The Finish: 12.9km at 6.9%, a typical French ski station summit finish. It’s been new to the Tour de France but used before in the Dauphiné and Tour de l’Avenir (Nairo Quintana won the summit finish and the mountain time trial there). It’s wide and level and the changes in gradient can be seen from afar. It’s uphill all the way to the line.
The Contenders: Steven Kruijswijk says he wants to win a stage but will he risk it today? The finish suits him, a long steady climb without many traps, he can cover the moves and once the group is thinned down, strike. But he may not want to be countered, why risk anything? That’s assuming he’s there in the mix. He covered the moves in the Dolomites but he could be without team mates if Astana and Movistar get to work on the Agnello and will find it hard to cover every move especially with the long descent and flat valley sections. It’s one thing to be strong on the climbs but chasing rivals on the flat valley roads is hard. His hope is that his rivals will mark each other too, if Valverde goes then Nibali will chase and so on.
Esteban Chaves has the explosive finish to take the stage but will he go all out to take time? It’s hard to see how he does it, he’d never take three minutes on Kruijswijk on the climb to Risoul unless the Dutchman implodes and surely an attack on the Agnello would be foolhardy. So he might pounce late on the final climb for the stage win and Kruijswijk can even afford to let El Chavito take a few seconds.
Can Alejandro Valverde cope with the high altitude? He suffered in the Dolomites but was this his jours sans or a recurrent problem when the race goes beyond 2000m? If he can factor again then Movistar will get to work thinning the field.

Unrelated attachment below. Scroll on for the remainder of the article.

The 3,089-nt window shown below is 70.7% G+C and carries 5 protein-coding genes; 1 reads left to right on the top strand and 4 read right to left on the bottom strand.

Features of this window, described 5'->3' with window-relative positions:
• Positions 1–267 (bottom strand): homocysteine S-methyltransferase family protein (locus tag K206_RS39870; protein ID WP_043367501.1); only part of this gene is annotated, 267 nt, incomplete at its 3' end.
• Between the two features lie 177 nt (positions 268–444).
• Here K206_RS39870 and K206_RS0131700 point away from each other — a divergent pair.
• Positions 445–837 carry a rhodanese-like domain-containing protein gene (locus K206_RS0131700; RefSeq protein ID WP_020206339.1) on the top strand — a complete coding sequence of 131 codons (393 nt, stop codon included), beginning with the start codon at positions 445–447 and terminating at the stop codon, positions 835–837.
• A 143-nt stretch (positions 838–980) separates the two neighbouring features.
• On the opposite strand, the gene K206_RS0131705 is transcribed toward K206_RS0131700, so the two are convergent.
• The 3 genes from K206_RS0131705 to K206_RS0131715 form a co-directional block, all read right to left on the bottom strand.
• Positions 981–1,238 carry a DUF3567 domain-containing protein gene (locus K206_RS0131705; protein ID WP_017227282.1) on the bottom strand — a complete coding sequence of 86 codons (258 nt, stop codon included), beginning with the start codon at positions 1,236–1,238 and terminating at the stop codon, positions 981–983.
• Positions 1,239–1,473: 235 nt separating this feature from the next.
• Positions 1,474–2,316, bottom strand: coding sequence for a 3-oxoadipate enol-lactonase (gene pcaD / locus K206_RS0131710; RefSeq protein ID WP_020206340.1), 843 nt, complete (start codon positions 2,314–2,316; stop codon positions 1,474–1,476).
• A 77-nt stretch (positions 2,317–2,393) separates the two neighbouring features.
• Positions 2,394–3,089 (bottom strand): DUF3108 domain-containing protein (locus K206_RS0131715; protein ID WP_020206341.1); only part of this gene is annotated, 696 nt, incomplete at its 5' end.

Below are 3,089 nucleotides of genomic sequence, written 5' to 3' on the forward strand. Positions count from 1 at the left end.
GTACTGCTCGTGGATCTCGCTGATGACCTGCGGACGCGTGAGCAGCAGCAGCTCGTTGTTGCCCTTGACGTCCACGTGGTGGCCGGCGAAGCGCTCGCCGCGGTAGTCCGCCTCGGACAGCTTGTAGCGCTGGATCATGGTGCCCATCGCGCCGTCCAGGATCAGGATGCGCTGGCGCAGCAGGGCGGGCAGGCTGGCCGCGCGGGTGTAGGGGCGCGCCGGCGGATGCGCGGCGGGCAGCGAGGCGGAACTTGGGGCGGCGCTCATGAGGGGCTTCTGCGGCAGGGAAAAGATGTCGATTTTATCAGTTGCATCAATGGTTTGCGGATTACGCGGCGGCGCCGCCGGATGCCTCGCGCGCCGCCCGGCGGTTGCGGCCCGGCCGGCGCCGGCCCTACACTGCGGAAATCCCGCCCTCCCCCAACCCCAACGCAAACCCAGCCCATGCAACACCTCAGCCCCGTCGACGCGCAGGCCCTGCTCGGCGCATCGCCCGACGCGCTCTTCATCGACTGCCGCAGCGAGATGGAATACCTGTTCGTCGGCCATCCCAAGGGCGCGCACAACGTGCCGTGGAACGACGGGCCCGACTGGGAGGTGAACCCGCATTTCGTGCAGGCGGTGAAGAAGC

Ilnur Zakarin seems to be climbing well again, his Chianti fiasco behind him but a stage win seems hard, he’d be more interested in distancing Nibali and Valverde if possible to get closer to the podium.
Rafał Majka won the last time he raced here when he took a stage of the 2014 Tour de France. It’s a good climb but like Nibali he seems short of form, following the wheels and at times being dropped. Today’s climbs suit him more, he’s a diesel style of climber.
Among the breakaway picks Joe Dombrowski‘s been looking good and Cannondale need to salvage something after their GC hopes vanished and Moser’s mugging. Will he pick today with the Cima Coppi or tomorrow with the roads he knows so well from countless altitude training camps at Isola 2000? Mikel Nieve can win again and yesterday Tim Wellens came in last, was he coasting as much as possible to save himself? Georg Preidler‘s having a solid Giro but this is a big ask, the long uphill climb is not ideal.
|Esteban Chaves, Steven Kruijswijk|
|Dombrowski, Wellens, Nieve|
Weather: sunny in the valleys with a pleasant 24°C. Cooler at altitude and if the Agnello has banks of snow at the top it’ll be melting fast.
TV: the finish is forecast for 5.15pm Euro time and the Agnello is topped at 3.4pm.
Eurosport is covering the race across most of Europe. beIN SPORT has the rights in the US and France while Italian host broadcaster RAI offers the best coverage with experienced commentators as well as roving reporters on motorbikes to add extra coverage. As ever cyclingfans.com, cyclinghub and steephill.tv are the go-to sites for schedules and pirata feeds.